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Book Club Host

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Oprah Winfrey is probably the most famous book club host of this decade, but for many years, people have met in homes, libraries or coffee shops to discuss good reads. Whether it's to spread the word on a meaty novel, or to trash a new autobiography, book club hosts bring friends together to socialize and talk about literature.

Often, when people hear about book clubs, they think about a mail-order way to buy books. The book clubs we are talking about here usually cost you little but time!

Comfy couches and chairs always lead to a good discussion, and so do kitchen tables. The place where a book club meets is totally up to the group. Public places like bookstores or libraries suit some people, while others would rather huddle in a friend's living room to compare notes.

Dan Avrin, who founded a science fiction and fantasy group, meets with his club at a bookstore. "The store gives us a place to meet, with the added bonus of a 30 percent discount on club selections!"

Over the past few years, Winfrey has made book clubs very popular. Since September 1996, hundreds of thousands of books have been purchased by Winfrey fans who want to be part of her club.

In an article in the L.A. Times, Winfrey says, "It is the most exciting thing in a television experience, the ability to get people to experience words. Not only does it bring them into bookstores, but I'm hopefully introducing them to new ways of thinking."

Another book club host, Catherine Shaw, says that she thinks that over the last five years, book clubs have taken off and now reached a peak. "Nine years ago when our group got started, we didn't hear of any others that existed."

Book clubs have actually been around since the 18th century. In the U.S., Benjamin Franklin founded a club in 1726 to discuss and debate literature.

Today, having a library card will open up this wonderful world. Purchasing books is a route that some members take. The average paperback book can be bought for about $10, and hardcover books sell for around $30. To buy or not to buy, that is the question.

When you go to a book club meeting, it is sort of assumed that there will be goodies to eat. Cookies and chips are a cheap favorite. Think of what the group likes best, and what best suits your wallet! A tip from book club veterans: eat after the discussion. That way, there aren't sticky fingerprints left on any of the books.

People of all ages and backgrounds can be found in book clubs. To see the variety of people that might be in a book club, hang out in the library or a bookstore for a couple hours.

Anyone who can read can take part. People with visual impairments will often read large print editions, read in braille, or use an instrument to assist them in reading.

Don't forget what your parents tell you. Read where there's enough light so you don't strain your eyes. That's about the only caution when thinking about participating in a book club. That and the fact that if you pick up a book that you really enjoy, you may have a hard time putting it down.

Have you ever been somewhere and really been excited about a new book you're reading? Most times, no one will be reading the same book, so it sort of takes some of the excitement away. You will never have that problem in a book club!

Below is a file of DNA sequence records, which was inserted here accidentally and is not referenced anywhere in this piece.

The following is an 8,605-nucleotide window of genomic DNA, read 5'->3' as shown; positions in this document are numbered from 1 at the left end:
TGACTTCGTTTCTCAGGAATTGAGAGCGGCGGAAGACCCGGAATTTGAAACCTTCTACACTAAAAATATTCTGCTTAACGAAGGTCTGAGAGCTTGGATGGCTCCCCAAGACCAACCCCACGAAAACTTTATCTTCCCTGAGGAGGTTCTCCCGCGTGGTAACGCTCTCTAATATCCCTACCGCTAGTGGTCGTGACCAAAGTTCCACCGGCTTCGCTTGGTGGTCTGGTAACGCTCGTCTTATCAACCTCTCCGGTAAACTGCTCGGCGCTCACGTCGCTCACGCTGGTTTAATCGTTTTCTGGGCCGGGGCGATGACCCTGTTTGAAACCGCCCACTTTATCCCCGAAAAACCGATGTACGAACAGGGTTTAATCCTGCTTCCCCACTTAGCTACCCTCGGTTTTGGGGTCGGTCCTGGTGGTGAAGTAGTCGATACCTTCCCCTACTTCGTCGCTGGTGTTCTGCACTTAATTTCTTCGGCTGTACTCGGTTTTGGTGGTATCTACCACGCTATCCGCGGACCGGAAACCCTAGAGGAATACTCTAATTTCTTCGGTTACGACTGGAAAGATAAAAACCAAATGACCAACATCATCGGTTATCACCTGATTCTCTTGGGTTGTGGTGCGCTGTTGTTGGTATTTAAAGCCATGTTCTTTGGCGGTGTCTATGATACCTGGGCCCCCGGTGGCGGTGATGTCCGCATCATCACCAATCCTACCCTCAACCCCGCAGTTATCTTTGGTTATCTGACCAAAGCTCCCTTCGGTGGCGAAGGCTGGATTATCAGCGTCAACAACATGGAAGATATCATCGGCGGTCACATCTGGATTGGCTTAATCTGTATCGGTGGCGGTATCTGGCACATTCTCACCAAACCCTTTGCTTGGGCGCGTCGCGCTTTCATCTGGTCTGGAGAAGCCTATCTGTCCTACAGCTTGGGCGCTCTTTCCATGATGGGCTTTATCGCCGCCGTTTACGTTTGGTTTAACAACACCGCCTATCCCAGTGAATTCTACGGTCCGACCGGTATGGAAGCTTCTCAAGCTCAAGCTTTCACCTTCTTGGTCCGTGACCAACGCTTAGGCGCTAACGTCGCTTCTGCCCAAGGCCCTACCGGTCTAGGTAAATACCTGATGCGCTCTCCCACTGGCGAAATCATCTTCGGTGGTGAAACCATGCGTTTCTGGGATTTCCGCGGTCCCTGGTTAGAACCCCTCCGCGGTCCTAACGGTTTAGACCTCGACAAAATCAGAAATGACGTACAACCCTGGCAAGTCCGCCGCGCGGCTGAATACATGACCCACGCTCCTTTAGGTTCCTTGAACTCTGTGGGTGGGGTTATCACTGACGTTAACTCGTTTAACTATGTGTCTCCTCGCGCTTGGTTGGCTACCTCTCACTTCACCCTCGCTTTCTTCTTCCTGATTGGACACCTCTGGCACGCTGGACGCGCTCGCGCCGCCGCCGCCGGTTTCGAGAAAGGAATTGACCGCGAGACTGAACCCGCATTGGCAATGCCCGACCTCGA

Getting Started

When thinking of starting a group, some book club hosts say that you should make it clear what type of books you will be reading, while others say it doesn't matter. The bottom line is having a group that will enjoy each other's company and respect each other's opinions.

Keeping the group small is a good thing to keep discussion going, and to let everyone contribute. But there is a different type of book club whose numbers aren't so small.

This type of group meets on the World Wide Web. Members post their thoughts on dedicated message boards. These groups are more difficult to get started and to maintain, but people who support them say it's worth all the bother.

The virtual book clubs often get into more intense debates about books, because personality doesn't play a role. They also claim to be more open to new members.

Finding work that relates to being a book club host is something that some people involved in this hobby may consider.

Librarian -- This is a book lover's dream job. Being around books and sharing your love of learning with others are part of the work. Organizational skills and the willingness to always learn new things are good qualities to have, too.

Author -- If you've ever written a poem or a story, you already have some idea of the thought that goes into an author's work. Getting people to pay for your work takes time, dedication and language skills. Persistence doesn't hurt either.

Book reviewer -- Reading and reviewing work for a magazine or newspaper will give you the chance to read a lot of works, and share your views with many others. Authors either love reviewers, or dislike them immensely. (Hate is such a strong word.)

Book clubs are a great place to meet people and share something that you love. Books themselves are a way to experience a new world, without getting off the couch. A pleasure shared is a pleasure doubled, the saying goes. That is why book clubs are so wonderful. Ask a book club host -- they'll tell you, and maybe invite you to their next meeting.


Book Club Girl
Fun blog with book club picks
A guide to book clubs and reading groups. Includes information on starting and running a book club, plus how to find the best discounts

Oprah's Books
Check out her favorite picks

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